Against the Tide: When laundry detergents are attacked...
Considering the very nature of this column I am quite literally the poster boy for “reading too much into things.” Week in and out, I dissect ads that either strike my fancy in some personally involved way or that manage to annoy the living crap out of me. Truthfully, I can’t help myself, which suggests the bigger reason behind the whole AdFool column is one part personal therapy and two parts mercy as my significant other is long tired of daily tirades. It was her idea I share my thoughts with others. So, basically, blame her.
But even first acknowledging my own tics and issues could not prepare me for the incandescent outrage aimed at a couple of ads for Tide laundry detergent. Dubbed by some as “hard to decipher,” “intolerant,” “homophobic,” and even “troubling,” it was clear these ads were hot, hot, hot! Honestly, when I hear a build-up like that it’s a veritable siren call to view the offending material. Sort of like when they put a content warning in front of the movie on TV. You know it’s got to be good!
So, mindful of the risk involved, I took a deep breath - steeled my spine and nerve – and sat back, ready for the promised offenses to inspire my rage.
The first spot was simple in concept. A frilly, neatly pressed mom sits on her couch speaking to camera. Her young daughter, dressed in a camo-hoodie with cargo pants, plays on the floor just to one side of her. Mom speaks: “Well, we tried the whole pink thing. Nope. All she wants to wear is hoodies. Hoodies and cargo shorts - gettin’ dirty. Then she left some crayons in her pocket and they went through the wash. (mom smiles, wistfully). I thought all her clothes were ruined. (resigned) Enter Tide and Tide Booster. The stains are gone, so, it’s kind of too bad...sigh....another car garage honey? It’s beautiful.”
Correct me if I am wrong, but as a parent who has witnessed the wearing of a Dora dress no less than seventeen fun-filled days in a row is it truly so hard to believe that a mother might wish her daughter to choose a different style sometimes? Maybe look a little like mom every now and again? Perhaps the confusion is that the woman in the ad is playing a mother versus some politically correct finger-sniffer sworn to dutifully uphold whatever moronic gender-neutral claptrap is currently on-sale by our intellectual betters. No, we are told this ad is “a troubling cocktail of gender stereotypes that’s a bit hard to decipher.” Holy crap! How do you even function with a brain as poorly wired as that?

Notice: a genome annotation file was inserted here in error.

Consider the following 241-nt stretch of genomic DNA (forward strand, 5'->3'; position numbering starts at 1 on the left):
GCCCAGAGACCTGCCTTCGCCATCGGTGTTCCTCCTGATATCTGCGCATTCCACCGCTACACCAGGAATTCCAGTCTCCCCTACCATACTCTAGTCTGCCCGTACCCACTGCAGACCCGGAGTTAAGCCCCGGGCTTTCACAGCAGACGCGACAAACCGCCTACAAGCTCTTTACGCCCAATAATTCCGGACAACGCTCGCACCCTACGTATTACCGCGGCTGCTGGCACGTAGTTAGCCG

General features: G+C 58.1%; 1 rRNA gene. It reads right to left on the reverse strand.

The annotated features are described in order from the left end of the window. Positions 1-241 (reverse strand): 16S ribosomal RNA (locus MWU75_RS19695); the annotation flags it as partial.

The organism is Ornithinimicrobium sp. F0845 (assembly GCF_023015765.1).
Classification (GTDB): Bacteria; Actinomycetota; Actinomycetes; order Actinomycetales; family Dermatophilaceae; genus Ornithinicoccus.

The other hideously offensive Tide spot shows a dad oiling a squeaky gate in his yard. At one point he looks up at the clothes on the line and sees a very short, white skirt hanging there. Dad looks at his hands (covered in oil), looks around quickly and then grabs the skirt and proceeds to wipe his hands with it. Dad then tosses the now stained skirt into the laundry basket like a rag. The situation is revealed for what it is when the man’s daughter shows her mom the stained skirt and asks her to clean it. Mom does, casting a look toward dad, knowing that he was to blame. The daughter returns, wearing her short skirt much to dad’s chagrin BECAUSE HE’S HER DAD WHO DOESN’T LIKE HIS DAUGHTER WEARING SHORT SKIRTS BECAUSE BOYS WILL LOOK AT HER. Is this really rocket science? Apparently so. David Gianatasio of AdWeek suggests the ad may have a “phallic” component due to dad snatching her skirt from the clothesline and “soiling” it. What does that even mean? Talk about an internet search history box you don’t want to see....
The only tin-foil hatted kooks I see obsessed with gender stereotypes are the pudding-mouthed pundits deriding these ads. Are they really so blinded by the cult of intense victimhood that PC devils lurk beneath every situation or slight? Honestly, give me a group of Bible-thumping Jesus lovers any day of the week. They’re far less annoying (and nowhere near as creepy) as this crop of crazy-eyed malcontents. Forget stains. I hope Tide finds a way to make them disappear.